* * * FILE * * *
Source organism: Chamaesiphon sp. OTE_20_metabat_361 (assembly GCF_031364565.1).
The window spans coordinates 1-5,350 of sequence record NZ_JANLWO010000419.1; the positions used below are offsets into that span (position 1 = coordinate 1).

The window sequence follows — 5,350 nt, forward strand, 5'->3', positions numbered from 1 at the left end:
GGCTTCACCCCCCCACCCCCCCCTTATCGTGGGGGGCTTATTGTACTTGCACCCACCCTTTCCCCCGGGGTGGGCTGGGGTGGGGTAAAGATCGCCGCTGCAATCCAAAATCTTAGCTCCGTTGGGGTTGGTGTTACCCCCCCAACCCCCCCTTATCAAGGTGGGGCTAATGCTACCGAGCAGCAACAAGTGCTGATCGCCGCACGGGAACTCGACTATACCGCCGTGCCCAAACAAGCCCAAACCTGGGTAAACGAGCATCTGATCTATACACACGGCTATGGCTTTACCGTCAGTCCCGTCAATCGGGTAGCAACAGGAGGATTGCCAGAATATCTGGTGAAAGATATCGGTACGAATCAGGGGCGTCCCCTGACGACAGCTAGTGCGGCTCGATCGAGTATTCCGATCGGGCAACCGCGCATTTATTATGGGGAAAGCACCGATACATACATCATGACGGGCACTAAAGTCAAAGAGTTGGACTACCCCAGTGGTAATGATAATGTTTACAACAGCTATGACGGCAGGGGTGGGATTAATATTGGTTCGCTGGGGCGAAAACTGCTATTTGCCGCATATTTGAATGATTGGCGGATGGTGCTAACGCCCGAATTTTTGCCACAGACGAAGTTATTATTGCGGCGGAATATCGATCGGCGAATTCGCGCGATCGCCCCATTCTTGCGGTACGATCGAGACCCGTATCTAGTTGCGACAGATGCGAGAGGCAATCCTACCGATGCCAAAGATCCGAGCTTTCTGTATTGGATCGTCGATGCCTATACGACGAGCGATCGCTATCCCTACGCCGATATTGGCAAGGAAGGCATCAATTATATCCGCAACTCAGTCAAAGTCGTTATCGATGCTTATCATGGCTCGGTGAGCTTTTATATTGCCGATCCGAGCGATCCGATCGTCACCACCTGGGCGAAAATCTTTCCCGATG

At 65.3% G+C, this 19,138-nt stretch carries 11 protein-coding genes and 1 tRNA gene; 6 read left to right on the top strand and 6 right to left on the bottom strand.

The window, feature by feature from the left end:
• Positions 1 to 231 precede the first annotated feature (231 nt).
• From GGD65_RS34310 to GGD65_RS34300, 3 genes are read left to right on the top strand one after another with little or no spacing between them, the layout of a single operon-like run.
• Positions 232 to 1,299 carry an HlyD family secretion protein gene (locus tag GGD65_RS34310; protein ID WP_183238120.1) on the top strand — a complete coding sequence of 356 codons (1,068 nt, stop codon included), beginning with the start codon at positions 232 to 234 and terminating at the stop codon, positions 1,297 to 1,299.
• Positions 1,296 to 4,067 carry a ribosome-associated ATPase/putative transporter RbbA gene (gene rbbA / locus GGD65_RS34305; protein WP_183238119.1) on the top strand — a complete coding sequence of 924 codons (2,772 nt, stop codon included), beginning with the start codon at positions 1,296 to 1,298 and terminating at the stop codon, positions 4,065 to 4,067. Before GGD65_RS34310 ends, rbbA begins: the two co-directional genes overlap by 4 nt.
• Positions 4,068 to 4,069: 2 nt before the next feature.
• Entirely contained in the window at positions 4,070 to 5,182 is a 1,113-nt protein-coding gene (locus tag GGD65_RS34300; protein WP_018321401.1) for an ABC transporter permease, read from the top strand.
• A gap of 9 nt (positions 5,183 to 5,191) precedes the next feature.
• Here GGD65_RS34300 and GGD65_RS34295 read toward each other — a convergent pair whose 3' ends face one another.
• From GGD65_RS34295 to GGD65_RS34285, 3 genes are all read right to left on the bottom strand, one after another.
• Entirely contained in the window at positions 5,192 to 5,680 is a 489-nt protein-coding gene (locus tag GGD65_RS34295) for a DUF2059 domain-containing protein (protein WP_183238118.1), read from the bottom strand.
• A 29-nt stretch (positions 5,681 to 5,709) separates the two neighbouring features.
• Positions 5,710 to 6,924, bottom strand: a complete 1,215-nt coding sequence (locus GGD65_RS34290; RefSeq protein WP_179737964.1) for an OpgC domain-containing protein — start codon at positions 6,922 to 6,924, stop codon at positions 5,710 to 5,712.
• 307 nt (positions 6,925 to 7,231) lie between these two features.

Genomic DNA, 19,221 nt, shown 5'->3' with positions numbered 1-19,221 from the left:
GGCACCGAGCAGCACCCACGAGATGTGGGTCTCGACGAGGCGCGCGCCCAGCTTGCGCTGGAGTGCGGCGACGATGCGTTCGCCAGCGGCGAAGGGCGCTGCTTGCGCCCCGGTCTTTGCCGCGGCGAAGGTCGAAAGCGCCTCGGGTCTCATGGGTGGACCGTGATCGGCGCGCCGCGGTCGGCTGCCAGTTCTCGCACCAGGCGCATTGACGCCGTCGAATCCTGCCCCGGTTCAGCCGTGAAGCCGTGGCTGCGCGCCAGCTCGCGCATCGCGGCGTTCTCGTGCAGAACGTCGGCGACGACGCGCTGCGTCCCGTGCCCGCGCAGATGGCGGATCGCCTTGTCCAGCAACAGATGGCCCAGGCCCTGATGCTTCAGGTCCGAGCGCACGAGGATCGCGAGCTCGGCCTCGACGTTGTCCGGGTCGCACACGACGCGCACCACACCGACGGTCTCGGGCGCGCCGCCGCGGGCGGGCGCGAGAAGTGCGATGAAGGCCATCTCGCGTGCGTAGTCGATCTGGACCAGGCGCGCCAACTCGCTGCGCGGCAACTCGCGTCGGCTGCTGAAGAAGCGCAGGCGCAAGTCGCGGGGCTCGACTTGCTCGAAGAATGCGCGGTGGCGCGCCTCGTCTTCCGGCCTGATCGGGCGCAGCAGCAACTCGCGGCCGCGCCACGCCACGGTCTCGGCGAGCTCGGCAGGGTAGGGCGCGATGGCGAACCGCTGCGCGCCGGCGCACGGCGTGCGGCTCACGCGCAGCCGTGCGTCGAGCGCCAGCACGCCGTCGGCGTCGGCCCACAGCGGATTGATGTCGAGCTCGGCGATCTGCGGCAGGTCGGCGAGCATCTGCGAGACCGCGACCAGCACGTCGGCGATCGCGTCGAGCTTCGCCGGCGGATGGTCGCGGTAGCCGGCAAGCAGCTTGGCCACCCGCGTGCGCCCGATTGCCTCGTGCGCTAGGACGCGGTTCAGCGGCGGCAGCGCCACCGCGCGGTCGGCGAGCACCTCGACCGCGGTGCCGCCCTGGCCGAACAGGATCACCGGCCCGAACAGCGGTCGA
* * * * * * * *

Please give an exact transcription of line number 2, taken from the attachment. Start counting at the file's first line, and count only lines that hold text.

The window spans coordinates 1-5,350 of sequence record NZ_JANLWO010000419.1; the positions used below are offsets into that span (position 1 = coordinate 1).